It would be difficult to expect a strict alignment between Blake’s vision and any particular modern (mathematical) physical theory, from Newton’s mechanics to relativity and quantum theory and beyond, and one must often navigate a rather serpentine path in following these relationships. On the other hand, there is much to gain by following the curves of this path and by tracing the inevitable and inevitably multifaceted complexity of the relationships of Blake’s vision, physics (or mathematics), and philosophy. This complexity also reflects that of the history of the concepts involved, from Leibniz’s monads to Blake’s minute particular to Bohr’s atomicity, which are part of a much greater historical-conceptual rhizome. The concepts that bring Blake and Bohr together – minute particulars in Blake and atomicity in Bohr (Bohr’s “atoms” may be seen as “particulars” rather than Blake’s “minute particulars”) – are most significant for this article, but the differences are also important.
According to Bohr, in introducing the second volume of his philosophical works, Essay 1937-1958 on Atomic Theory and Human Knowledge:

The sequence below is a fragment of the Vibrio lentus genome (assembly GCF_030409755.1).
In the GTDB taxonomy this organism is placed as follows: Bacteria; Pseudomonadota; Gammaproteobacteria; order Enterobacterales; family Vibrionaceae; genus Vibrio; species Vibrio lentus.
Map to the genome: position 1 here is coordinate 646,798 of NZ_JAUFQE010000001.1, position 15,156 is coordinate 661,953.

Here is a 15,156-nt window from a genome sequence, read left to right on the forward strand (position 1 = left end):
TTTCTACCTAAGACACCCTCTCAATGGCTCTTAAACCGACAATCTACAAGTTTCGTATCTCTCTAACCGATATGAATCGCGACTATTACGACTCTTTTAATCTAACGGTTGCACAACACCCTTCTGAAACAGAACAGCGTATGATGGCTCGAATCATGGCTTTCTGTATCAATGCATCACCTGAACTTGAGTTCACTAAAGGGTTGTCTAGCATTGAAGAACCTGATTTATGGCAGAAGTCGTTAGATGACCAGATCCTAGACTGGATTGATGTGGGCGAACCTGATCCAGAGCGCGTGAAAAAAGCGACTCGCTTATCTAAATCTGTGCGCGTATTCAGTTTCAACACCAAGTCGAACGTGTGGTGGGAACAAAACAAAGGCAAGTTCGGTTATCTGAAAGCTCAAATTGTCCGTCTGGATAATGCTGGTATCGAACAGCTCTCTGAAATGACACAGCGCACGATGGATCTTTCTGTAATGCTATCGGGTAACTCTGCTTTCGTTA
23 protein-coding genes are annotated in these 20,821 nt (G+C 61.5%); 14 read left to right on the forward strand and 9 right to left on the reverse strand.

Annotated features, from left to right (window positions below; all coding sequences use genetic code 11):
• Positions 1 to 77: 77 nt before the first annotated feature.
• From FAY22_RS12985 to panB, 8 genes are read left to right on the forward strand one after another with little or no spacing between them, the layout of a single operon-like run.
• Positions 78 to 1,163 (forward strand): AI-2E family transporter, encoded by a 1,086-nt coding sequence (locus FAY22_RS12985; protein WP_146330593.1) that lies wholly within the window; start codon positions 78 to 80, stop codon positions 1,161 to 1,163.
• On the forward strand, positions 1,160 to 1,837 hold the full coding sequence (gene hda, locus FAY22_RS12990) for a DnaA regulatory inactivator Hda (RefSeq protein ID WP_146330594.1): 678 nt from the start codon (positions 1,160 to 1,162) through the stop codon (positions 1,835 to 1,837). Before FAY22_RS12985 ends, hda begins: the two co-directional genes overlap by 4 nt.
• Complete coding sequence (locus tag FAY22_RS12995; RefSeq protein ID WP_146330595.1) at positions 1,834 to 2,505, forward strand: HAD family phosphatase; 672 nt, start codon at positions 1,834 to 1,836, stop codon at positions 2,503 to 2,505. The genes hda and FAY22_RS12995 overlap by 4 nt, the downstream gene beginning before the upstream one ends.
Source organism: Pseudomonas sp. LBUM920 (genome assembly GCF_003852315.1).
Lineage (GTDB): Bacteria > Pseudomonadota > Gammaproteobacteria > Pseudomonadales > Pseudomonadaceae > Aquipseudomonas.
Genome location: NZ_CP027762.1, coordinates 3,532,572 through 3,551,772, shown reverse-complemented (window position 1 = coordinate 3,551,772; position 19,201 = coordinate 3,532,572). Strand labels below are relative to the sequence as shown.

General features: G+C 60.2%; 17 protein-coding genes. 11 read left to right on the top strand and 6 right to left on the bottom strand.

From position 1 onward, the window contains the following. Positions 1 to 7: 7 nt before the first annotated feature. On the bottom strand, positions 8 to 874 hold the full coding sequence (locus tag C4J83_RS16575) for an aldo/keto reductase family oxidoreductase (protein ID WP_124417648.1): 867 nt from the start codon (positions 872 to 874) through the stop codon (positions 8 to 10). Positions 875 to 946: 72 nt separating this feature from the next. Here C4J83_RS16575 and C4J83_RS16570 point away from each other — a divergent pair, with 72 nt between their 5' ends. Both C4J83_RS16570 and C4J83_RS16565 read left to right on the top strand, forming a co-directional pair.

The importance of physics science for the development of general philosophical thinking rests not only on its contribution to our steadily increasing knowledge of that nature of which we ourselves are part, but also on the opportunities which time and again it has offered for examination and refinement of our conceptual tools. In our century, the study of the atomic constitution of matter has revealed an unsuspected limitation of the scope of classical physical ideas and has thrown new light on the demands on scientific explanation incorporated in traditional philosophy. … The main point of the lesson given us by the development of atomic physics is, as is well known, the recognition of wholeness in atomic processes, disclosed by the discovery of the quantum of action [Planck’s constant, h]. The following articles present the essential aspects of the situation in quantum physics and, at the same time, stress the points of similarity it exhibits to our position in other fields of knowledge beyond the scope of the mechanical conception of nature. We are not dealing here with more or less vague analogies, but with an investigation of the conditions for the proper use of our conceptual means of expression” (2: 1-2; emphasis added).